Des systèmes vidéo rotatifs pour étudier l’ichtyofaune : applications à l’analyse des variations spatiales et temporelles dans le lagon de Nouvelle-Calédonie

  • Mallet D
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Estimating diversity and abundance of fish is fundamental for the understanding of community structure and dynamics of coral reefs. Observations are generally gathered using Underwater Visual Census (UVC). These informations can also be collected by underwater video techniques involving no diver and allowing a high spatial and temporal coverage. The first part of this PhD thesis is a review of publications using underwater video techniques between 1952 and 2012. The second part present two rotating video systems used to study the diversity of ichthyofauna and habitats in the lagoon of New Caledonia: the STAVIRO (for "STAtion VIdeo ROtative") and the MICADO (for "Module d’Imagerie Côtier, Autonome pour le Développement de l’Observation sous-marine"). The third part of this work is a comparison of these techniques with UVCs and an analysis of the “observer effect” for the rotating video techniques. The comparison between rotating video systems and UVC showed that: (i) fish community data collected by UVC and by STAVIRO differed significantly; (ii) species richness and density of large species were not significantly different between techniques; (iii) species richness and density of small species were higher for UVC; (iv) density of fished species was higher for STAVIRO; and (v) only UVC detected significant differences in fish assemblages structure across reef type. The comparison of fish counts obtained from the same videos by different observers showed that for a defined list of species, estimates of species richness and total abundance can be considered as similar between observers with sufficient experiences (> 6 months). The last part of this PhD is an application of rotating video techniques to the study of daily temporal variations of the ichthyofauna. Daily variations were observed depending on the time of day and the tidal state and typical patterns of variations have been described for some species groups. The outcomes of this work bring original insights of new techniques complementary to traditional techniques in order to enhance our understanding of the functioning and dynamic of coral reef.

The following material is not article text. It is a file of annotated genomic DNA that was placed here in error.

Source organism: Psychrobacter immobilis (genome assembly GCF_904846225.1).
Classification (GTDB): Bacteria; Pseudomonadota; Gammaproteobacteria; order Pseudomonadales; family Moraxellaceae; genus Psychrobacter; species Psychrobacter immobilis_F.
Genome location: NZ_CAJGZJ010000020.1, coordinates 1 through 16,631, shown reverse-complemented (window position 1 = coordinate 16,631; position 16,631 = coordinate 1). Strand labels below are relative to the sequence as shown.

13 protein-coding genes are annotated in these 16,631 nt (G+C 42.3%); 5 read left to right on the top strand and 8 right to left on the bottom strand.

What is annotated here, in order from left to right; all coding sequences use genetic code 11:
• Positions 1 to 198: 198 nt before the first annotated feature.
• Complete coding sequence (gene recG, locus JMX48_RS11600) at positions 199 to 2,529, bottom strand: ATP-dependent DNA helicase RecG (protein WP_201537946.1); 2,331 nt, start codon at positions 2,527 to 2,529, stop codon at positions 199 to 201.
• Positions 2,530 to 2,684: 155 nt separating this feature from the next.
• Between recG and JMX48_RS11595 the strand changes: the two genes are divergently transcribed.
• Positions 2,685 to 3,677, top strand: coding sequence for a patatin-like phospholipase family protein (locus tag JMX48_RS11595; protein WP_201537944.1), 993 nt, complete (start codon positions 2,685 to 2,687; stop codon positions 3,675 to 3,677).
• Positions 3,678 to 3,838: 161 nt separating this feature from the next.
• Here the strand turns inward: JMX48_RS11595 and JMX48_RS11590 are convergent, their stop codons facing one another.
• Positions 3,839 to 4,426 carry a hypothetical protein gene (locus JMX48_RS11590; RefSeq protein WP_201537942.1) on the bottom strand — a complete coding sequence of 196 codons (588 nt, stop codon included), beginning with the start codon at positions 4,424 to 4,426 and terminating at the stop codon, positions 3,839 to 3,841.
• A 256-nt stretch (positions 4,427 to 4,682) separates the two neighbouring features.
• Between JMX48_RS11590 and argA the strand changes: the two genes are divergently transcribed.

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  • Delphine Mallet

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